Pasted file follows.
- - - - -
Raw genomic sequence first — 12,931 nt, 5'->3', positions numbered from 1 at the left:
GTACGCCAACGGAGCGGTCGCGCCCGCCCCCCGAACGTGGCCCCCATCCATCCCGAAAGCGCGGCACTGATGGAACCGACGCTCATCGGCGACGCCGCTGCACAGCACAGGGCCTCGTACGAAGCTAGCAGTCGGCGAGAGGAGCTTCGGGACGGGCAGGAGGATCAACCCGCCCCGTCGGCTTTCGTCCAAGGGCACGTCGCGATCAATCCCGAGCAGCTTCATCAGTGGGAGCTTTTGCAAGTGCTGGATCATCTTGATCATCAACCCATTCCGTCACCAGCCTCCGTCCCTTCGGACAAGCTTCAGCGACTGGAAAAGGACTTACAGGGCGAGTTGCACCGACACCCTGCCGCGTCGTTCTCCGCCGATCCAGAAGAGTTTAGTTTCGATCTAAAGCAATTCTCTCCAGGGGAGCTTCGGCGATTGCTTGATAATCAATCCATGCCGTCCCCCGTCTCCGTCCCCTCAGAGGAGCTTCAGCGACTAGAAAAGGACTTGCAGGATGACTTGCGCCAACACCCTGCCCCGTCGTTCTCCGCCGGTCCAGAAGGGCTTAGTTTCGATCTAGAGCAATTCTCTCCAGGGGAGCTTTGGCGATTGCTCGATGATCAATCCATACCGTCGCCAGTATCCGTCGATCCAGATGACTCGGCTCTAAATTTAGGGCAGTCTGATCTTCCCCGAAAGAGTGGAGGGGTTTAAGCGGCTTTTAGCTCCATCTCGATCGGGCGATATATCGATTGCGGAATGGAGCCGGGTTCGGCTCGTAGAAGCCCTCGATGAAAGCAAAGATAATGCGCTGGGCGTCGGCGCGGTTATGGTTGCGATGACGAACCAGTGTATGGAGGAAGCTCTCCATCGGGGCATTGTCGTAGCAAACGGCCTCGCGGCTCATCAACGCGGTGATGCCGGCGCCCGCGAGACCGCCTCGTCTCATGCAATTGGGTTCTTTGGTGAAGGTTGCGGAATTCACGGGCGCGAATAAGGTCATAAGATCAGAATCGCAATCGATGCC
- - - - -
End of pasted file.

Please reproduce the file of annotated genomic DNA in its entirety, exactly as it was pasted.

Raw genomic sequence first — 12,931 nt, 5'->3', positions numbered from 1 at the left:
GTACGCCAACGGAGCGGTCGCGCCCGCCCCCCGAACGTGGCCCCCATCCATCCCGAAAGCGCGGCACTGATGGAACCGACGCTCATCGGCGACGCCGCTGCACAGCACAGGGCCTCGTACGAAGCTAGCAGTCGGCGAGAGGAGCTTCGGGACGGGCAGGAGGATCAACCCGCCCCGTCGGCTTTCGTCCAAGGGCACGTCGCGATCAATCCCGAGCAGCTTCATCAGTGGGAGCTTTTGCAAGTGCTGGATCATCTTGATCATCAACCCATTCCGTCACCAGCCTCCGTCCCTTCGGACAAGCTTCAGCGACTGGAAAAGGACTTACAGGGCGAGTTGCACCGACACCCTGCCGCGTCGTTCTCCGCCGATCCAGAAGAGTTTAGTTTCGATCTAAAGCAATTCTCTCCAGGGGAGCTTCGGCGATTGCTTGATAATCAATCCATGCCGTCCCCCGTCTCCGTCCCCTCAGAGGAGCTTCAGCGACTAGAAAAGGACTTGCAGGATGACTTGCGCCAACACCCTGCCCCGTCGTTCTCCGCCGGTCCAGAAGGGCTTAGTTTCGATCTAGAGCAATTCTCTCCAGGGGAGCTTTGGCGATTGCTCGATGATCAATCCATACCGTCGCCAGTATCCGTCGATCCAGATGACTCGGCTCTAAATTTAGGGCAGTCTGATCTTCCCCGAAAGAGTGGAGGGGTTTAAGCGGCTTTTAGCTCCATCTCGATCGGGCGATATATCGATTGCGGAATGGAGCCGGGTTCGGCTCGTAGAAGCCCTCGATGAAAGCAAAGATAATGCGCTGGGCGTCGGCGCGGTTATGGTTGCGATGACGAACCAGTGTATGGAGGAAGCTCTCCATCGGGGCATTGTCGTAGCAAACGGCCTCGCGGCTCATCAACGCGGTGATGCCGGCGCCCGCGAGACCGCCTCGTCTCATGCAATTGGGTTCTTTGGTGAAGGTTGCGGAATTCACGGGCGCGAATAAGGTCATAAGATCAGAATCGCAATCGATGCC